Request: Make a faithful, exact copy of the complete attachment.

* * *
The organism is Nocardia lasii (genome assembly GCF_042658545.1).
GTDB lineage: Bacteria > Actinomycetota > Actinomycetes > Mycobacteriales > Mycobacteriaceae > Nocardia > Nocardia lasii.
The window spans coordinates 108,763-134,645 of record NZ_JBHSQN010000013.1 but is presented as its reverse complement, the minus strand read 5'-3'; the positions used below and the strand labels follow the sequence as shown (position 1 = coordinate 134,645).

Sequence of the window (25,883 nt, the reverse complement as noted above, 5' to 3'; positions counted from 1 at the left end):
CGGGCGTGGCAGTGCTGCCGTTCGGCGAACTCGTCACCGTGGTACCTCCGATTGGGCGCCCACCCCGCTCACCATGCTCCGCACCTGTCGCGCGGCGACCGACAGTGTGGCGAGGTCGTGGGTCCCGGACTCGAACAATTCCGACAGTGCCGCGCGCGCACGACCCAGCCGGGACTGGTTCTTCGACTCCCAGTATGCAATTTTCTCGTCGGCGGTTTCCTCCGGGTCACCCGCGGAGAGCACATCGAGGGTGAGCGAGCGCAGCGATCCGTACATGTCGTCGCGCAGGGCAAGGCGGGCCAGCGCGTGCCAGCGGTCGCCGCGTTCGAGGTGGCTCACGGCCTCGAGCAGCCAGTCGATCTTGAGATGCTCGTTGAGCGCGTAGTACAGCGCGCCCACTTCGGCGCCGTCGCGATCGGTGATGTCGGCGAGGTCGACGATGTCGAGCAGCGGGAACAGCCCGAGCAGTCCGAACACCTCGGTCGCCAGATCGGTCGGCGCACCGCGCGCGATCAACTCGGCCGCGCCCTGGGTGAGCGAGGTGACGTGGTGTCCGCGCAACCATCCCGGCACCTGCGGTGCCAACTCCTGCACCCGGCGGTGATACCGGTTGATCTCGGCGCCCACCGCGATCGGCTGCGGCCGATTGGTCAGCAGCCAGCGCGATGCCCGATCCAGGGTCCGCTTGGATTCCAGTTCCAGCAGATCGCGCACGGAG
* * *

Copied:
The organism is Nocardia lasii (genome assembly GCF_042658545.1).
GTDB lineage: Bacteria > Actinomycetota > Actinomycetes > Mycobacteriales > Mycobacteriaceae > Nocardia > Nocardia lasii.
The window spans coordinates 108,763-134,645 of record NZ_JBHSQN010000013.1 but is presented as its reverse complement, the minus strand read 5'-3'; the positions used below and the strand labels follow the sequence as shown (position 1 = coordinate 134,645).

Sequence of the window (25,883 nt, the reverse complement as noted above, 5' to 3'; positions counted from 1 at the left end):
CGGGCGTGGCAGTGCTGCCGTTCGGCGAACTCGTCACCGTGGTACCTCCGATTGGGCGCCCACCCCGCTCACCATGCTCCGCACCTGTCGCGCGGCGACCGACAGTGTGGCGAGGTCGTGGGTCCCGGACTCGAACAATTCCGACAGTGCCGCGCGCGCACGACCCAGCCGGGACTGGTTCTTCGACTCCCAGTATGCAATTTTCTCGTCGGCGGTTTCCTCCGGGTCACCCGCGGAGAGCACATCGAGGGTGAGCGAGCGCAGCGATCCGTACATGTCGTCGCGCAGGGCAAGGCGGGCCAGCGCGTGCCAGCGGTCGCCGCGTTCGAGGTGGCTCACGGCCTCGAGCAGCCAGTCGATCTTGAGATGCTCGTTGAGCGCGTAGTACAGCGCGCCCACTTCGGCGCCGTCGCGATCGGTGATGTCGGCGAGGTCGACGATGTCGAGCAGCGGGAACAGCCCGAGCAGTCCGAACACCTCGGTCGCCAGATCGGTCGGCGCACCGCGCGCGATCAACTCGGCCGCGCCCTGGGTGAGCGAGGTGACGTGGTGTCCGCGCAACCATCCCGGCACCTGCGGTGCCAACTCCTGCACCCGGCGGTGATACCGGTTGATCTCGGCGCCCACCGCGATCGGCTGCGGCCGATTGGTCAGCAGCCAGCGCGATGCCCGATCCAGGGTCCGCTTGGATTCCAGTTCCAGCAGATCGCGCACGGAG